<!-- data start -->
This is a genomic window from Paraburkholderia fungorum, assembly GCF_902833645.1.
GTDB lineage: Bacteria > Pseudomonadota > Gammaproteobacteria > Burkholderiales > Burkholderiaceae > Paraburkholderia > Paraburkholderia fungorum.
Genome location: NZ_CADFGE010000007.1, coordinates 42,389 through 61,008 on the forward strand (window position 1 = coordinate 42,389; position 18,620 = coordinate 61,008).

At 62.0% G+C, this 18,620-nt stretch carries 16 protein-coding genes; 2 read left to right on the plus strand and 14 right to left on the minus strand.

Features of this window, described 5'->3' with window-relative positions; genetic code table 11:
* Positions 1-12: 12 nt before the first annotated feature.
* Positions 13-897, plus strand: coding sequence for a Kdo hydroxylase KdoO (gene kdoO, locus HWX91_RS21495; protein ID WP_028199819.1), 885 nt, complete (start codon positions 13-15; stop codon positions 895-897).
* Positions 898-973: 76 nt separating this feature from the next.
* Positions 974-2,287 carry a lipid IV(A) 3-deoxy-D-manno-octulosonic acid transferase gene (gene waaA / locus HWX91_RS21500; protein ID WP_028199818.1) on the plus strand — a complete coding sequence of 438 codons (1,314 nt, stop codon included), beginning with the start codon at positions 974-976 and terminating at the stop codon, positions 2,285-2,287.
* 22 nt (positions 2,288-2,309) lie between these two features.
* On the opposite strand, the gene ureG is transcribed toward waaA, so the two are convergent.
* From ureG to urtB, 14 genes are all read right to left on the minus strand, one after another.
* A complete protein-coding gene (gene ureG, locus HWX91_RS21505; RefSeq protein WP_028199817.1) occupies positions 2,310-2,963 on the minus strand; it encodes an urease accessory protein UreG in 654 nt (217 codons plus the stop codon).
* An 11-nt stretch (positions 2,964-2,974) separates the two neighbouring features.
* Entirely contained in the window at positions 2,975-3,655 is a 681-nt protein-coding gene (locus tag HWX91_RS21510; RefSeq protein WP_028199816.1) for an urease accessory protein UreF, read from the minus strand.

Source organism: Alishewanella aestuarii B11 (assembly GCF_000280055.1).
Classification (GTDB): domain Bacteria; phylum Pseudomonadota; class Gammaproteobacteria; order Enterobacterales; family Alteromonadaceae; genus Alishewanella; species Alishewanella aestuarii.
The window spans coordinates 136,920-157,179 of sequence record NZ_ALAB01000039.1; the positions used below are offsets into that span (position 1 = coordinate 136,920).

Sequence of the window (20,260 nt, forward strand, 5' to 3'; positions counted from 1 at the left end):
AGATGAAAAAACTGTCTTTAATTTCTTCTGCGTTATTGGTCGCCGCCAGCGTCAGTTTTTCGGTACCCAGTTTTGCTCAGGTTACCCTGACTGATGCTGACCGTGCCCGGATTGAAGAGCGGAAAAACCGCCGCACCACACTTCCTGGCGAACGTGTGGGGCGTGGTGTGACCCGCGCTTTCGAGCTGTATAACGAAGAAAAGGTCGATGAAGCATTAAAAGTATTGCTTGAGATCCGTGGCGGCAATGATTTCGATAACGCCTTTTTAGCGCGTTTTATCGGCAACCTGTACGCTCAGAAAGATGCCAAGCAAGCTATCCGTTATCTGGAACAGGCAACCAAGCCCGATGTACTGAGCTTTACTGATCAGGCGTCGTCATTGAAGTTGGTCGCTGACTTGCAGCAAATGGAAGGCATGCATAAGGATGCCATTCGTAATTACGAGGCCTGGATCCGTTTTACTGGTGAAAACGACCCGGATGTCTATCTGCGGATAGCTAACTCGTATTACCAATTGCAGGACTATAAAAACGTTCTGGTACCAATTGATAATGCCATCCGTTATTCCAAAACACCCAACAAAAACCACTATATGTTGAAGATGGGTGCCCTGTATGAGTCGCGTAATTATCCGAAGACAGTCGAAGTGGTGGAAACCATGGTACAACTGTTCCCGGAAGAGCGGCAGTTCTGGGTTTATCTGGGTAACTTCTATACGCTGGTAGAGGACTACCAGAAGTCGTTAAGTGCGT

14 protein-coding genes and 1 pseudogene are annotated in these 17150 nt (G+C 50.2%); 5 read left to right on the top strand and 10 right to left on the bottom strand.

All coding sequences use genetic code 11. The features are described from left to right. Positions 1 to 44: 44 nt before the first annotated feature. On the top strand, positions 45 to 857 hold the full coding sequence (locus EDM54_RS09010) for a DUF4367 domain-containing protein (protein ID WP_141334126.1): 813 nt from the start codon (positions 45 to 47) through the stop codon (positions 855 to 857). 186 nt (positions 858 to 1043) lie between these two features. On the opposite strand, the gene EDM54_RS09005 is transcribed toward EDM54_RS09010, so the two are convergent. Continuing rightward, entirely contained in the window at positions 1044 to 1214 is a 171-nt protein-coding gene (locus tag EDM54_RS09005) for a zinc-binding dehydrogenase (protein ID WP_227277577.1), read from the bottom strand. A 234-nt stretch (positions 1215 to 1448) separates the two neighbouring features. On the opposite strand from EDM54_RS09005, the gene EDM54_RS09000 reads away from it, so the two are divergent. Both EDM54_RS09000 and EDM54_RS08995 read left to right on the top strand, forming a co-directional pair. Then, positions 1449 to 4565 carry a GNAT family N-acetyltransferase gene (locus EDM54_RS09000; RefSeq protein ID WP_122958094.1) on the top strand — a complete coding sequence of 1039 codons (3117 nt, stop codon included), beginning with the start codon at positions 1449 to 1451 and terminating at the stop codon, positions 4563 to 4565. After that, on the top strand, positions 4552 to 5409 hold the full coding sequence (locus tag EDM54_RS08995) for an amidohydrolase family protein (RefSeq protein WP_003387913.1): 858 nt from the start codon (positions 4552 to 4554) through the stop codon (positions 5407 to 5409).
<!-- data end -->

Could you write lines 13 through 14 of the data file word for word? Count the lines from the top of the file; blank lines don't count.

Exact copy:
* A complete protein-coding gene (gene ureG, locus HWX91_RS21505; RefSeq protein WP_028199817.1) occupies positions 2,310-2,963 on the minus strand; it encodes an urease accessory protein UreG in 654 nt (217 codons plus the stop codon).
* An 11-nt stretch (positions 2,964-2,974) separates the two neighbouring features.